Blog / 30 January 2013

The empty words of the president of the World Bank

The empty words of the president of the World Bank

Because the questions remains: how serious and sincere is the World Bank Group itself? I see how they invest in the development of fossil fuels with coal plants and oil pipelines. The bank abuses the rhetoric of climate change in order to continue investing in numerous large dams around the globe, while it has been demonstrated that they don’t deliver as promised and damage more than we like. And even in this time of austerity the Bank under the guise of  sustainability aims to gain control of all the funds which are gloablly being reserved for climate adaption.


The World Bank is not the only institution I hear spreading a progressive, innovative message, while in deed leave all as it is. The same could be said of the Dutch government: four journalists doing research for Dutch magazine ‘de Groene Amsterdammer’ put it into the following words: "We remain a land of gas and coal that loves to talk about sustainability."

In international platforms such as the World Economic Forum, VIPs muse under the gaze of the world on the best ways to manage 'global public goods'.  People who live in the forests,who depend on fish from rivers and oceans, or on their land to feed their children, are not invited or heard. 'Human rights', have become dirty words. And in the meantime the honored VIPs keep drilling for oil, developing shale gas, creating mega-plantations for palm oil and building huge dams.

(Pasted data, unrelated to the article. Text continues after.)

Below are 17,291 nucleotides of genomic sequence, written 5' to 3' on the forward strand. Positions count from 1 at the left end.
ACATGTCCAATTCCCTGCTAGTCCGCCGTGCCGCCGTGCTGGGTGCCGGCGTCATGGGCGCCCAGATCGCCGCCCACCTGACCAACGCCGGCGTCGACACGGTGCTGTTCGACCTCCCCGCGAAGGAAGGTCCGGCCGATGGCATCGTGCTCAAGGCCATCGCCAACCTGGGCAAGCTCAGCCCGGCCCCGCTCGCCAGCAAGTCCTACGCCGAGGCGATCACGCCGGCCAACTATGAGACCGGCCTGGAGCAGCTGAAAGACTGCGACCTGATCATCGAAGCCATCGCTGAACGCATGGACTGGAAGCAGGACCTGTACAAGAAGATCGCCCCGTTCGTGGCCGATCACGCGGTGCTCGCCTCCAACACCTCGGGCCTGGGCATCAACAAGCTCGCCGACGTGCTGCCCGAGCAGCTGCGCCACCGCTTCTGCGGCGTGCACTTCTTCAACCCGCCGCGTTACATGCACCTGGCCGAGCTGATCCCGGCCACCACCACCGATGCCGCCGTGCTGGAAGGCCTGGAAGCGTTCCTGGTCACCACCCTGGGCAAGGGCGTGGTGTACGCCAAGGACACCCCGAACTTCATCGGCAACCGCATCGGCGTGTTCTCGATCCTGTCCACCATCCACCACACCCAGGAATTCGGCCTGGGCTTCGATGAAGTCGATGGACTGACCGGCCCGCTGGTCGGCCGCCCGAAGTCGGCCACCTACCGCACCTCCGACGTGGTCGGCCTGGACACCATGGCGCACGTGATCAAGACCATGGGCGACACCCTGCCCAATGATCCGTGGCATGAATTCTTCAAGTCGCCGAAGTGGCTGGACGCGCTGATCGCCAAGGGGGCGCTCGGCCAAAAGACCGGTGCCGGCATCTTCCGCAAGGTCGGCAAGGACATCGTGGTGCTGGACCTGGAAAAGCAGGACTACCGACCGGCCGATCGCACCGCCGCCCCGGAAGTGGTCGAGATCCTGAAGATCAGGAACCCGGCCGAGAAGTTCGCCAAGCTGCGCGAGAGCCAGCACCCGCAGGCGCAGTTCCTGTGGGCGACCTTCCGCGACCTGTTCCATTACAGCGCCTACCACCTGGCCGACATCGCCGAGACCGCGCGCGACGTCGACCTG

To me it is therefore not surprising to see one after the other failing international conference or debate on climate, environment and sustainability. It's as if a  cook organised a meeting with a cow, a hare, a shrimp and a cod, announcing that he will cook them in one of his dishes, but would very much appreciate hearing their thoughts on the kind of sauce they would like to be marinated in. 


From my perspective it’s time all VIPs stop saying empty words. Do not talk about change, but act change. Even - and perhaps especially - when this change is painful for the people who are in control. So World Bank: Help us fight climate change and stop investing in fossil fuels. And Dutch government, do not rely on a ‘green market mechanism’. If you leave the greening of the energy resources to consumers and businesses, you can be sure that the wallet will trump the climate. The Netherlands should lead the way in renewable energy production instead of looking away and lagging behind. ‘Practice what you preach’ counts for all – and only then will you be taken serious.


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